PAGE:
The Plan

An Ambitious Vision. 
A Natural Testament to Great Canadians.

The 2006 Plan

The landscape vision for the Veterans Memorial Parkway revitalization project was created by Ron Koudys, a London-based landscape architect. While there have been some refinements in plant/tree selection, the current direction of the project remains closely based on Ron's plan. View a sample the original 2006 VMP landscape plan.

It's A Tough Life for a Tree

Despite being planted with great care and professional attention, the thousands of trees going in along the VMP will face challenging conditions their entire lives. For starters, they're more exposed than most trees, and face temperature extremes and get little shelter from high winds. They're also living in soil conditions that vary significantly, and can include standing water in some seasons. Thus, the tree varieties must both drought and wet tolerant. Most importantly, given their proximity to an endless steam of cars and trucks, they must be resistant to pollution and salt. 

Sized to Survive

Originally, smaller seedlings were used along the parkway. However, their low survival rate prompted a change to larger tree stock. As of 2011, plantings now use trees that have a trunk diametre of approximate 50-60 mm. These trees can be over 3 m (10 ft) tall with root balls weighing several hundred pounds – and require professional volunteers and equipment from Landscape Ontario member companies for planting. Community volunteers take care of the backfilling, mulching and staking the newly planted trees.

Tree Species

The VMP Plan required careful selection of tree species that were non-invasive but would thrive with minimal maintenance, and blend with native plants and naturalization areas. Of critical importance in choosing the trees was their ability to tolerate the harsh realities of thriving along a major parkway. A blend of deciduous (leaf-bearing) and coniferous (needle-bearing) trees are being used. See below for descriptions of some of the species being planted along the VMP.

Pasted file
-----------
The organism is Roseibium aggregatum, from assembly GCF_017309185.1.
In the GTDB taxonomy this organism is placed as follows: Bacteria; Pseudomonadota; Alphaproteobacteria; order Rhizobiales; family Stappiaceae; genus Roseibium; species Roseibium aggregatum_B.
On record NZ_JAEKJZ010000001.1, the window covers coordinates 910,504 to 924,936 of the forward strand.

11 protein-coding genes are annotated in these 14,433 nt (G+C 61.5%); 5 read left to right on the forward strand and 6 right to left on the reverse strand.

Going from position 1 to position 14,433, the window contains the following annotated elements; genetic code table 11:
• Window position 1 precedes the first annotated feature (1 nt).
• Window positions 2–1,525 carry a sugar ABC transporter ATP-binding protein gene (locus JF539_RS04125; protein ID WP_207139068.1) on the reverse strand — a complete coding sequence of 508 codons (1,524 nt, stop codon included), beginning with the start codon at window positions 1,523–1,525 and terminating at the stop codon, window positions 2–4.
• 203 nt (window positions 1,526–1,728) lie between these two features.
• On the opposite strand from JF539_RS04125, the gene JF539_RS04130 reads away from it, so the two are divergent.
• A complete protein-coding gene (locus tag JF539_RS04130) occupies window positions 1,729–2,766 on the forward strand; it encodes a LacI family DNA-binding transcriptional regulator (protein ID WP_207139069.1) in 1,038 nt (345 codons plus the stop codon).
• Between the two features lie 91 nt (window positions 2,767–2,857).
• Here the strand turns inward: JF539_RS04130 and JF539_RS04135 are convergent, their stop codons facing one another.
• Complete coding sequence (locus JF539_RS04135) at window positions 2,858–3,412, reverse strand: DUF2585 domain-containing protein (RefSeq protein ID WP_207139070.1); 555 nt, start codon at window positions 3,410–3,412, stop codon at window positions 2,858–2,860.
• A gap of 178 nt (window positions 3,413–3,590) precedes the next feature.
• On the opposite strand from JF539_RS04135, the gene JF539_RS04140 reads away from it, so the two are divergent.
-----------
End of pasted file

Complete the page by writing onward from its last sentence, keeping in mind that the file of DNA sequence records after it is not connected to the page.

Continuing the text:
Colorado Spruce

This pyramidical tree with green-blue needles is the only evergreen being used in the VMP plan due to its hardiness. The drought tolerant conifer grows to a height of over 15-25 m (50-80 ft) with a spread of 6 m (20 ft) at the base.

Red Maple

A common species of eastern Canada that reaches heights of 18-27 m (60-90 ft) and lives up to 150 years. Extremely adaptable and able to thrive in a wide range of locations, it's an excellent shade tree with striking fall foliage.

Autumn Blaze Maple™

A hybrid of the Red and Silver Maple, these hardy, fast growing trees (0.9-1.5 m per year) are very resistant to disease and automobile exhaust, as well as ice and wind damage. They reach a height of 50' and feature brilliant fall colour.

Redmond Linden

An excellent shade tree with a strong branch structure, this Linden tolerates automobile exhaust very well. Growing to a height of 19-23 m (65-75 ft), it produces clusters of fragrant yellow blooms in June/July. 

Paper Birch

Noted for its distinctive white bark at maturity and rich green foliage, this medium sized tree grows to heights of 16-30 m (54-98 ft). The trunk often divides low on the tree into several arching branches.


These hardy, smaller-scaled multi-stem trees are actually part of the rose family. Their eye-catching spring flowers and purple berries make them a friend of local birds and wildlife. 

Time Line

A project on this scale requires a long term vision. The inspiration for it was sparked in 2005 with the re-naming of Airport Road to Veterans Memorial Parkway. The time line below highlights some of the key points in the project's history up to this point. To see the annual goals leading up to the project's completion in 2017, scroll down to the Dollars & Cents section.


After an initial investment totalling $1,000,000 by all three levels of government, several elements of the VMP plan were completed: the Entrance feature at the 401, the Flag feature at Bradley Ave., four Commemerative features between Gore Rd. and Bradley Ave., and tree and shrub plantings between the 401 and Hamilton Rd.

Since then, the project has been funded primarily by corporate sponsors, foundations, and other fund-raising efforts. 

The Numbers

$2.6 Million in Fundraising

$1.2 Million in Donated Services-in-Kind

32,000 Hours in Volunteer Time

$4.0 Million in Value to the City